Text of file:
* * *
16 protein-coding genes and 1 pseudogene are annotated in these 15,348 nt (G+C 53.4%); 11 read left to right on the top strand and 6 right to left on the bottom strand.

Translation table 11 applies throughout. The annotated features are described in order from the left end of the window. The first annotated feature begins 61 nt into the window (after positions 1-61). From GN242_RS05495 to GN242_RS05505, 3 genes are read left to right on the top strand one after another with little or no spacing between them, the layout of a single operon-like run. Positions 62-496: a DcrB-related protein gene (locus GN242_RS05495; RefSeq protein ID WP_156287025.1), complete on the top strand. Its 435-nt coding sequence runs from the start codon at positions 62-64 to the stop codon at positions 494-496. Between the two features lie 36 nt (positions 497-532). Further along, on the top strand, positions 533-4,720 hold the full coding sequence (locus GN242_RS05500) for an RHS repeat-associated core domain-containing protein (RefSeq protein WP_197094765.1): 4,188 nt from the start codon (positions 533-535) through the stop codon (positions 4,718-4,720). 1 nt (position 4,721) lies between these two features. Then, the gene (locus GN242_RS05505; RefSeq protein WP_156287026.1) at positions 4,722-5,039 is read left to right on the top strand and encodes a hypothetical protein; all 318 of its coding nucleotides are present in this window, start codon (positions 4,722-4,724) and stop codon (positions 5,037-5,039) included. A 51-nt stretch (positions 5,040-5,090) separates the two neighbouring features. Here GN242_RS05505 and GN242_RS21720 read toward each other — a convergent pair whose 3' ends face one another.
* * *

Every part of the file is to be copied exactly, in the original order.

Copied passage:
16 protein-coding genes and 1 pseudogene are annotated in these 15,348 nt (G+C 53.4%); 11 read left to right on the top strand and 6 right to left on the bottom strand.

Translation table 11 applies throughout. The annotated features are described in order from the left end of the window. The first annotated feature begins 61 nt into the window (after positions 1-61). From GN242_RS05495 to GN242_RS05505, 3 genes are read left to right on the top strand one after another with little or no spacing between them, the layout of a single operon-like run. Positions 62-496: a DcrB-related protein gene (locus GN242_RS05495; RefSeq protein ID WP_156287025.1), complete on the top strand. Its 435-nt coding sequence runs from the start codon at positions 62-64 to the stop codon at positions 494-496. Between the two features lie 36 nt (positions 497-532). Further along, on the top strand, positions 533-4,720 hold the full coding sequence (locus GN242_RS05500) for an RHS repeat-associated core domain-containing protein (RefSeq protein WP_197094765.1): 4,188 nt from the start codon (positions 533-535) through the stop codon (positions 4,718-4,720). 1 nt (position 4,721) lies between these two features. Then, the gene (locus GN242_RS05505; RefSeq protein WP_156287026.1) at positions 4,722-5,039 is read left to right on the top strand and encodes a hypothetical protein; all 318 of its coding nucleotides are present in this window, start codon (positions 4,722-4,724) and stop codon (positions 5,037-5,039) included. A 51-nt stretch (positions 5,040-5,090) separates the two neighbouring features. Here GN242_RS05505 and GN242_RS21720 read toward each other — a convergent pair whose 3' ends face one another.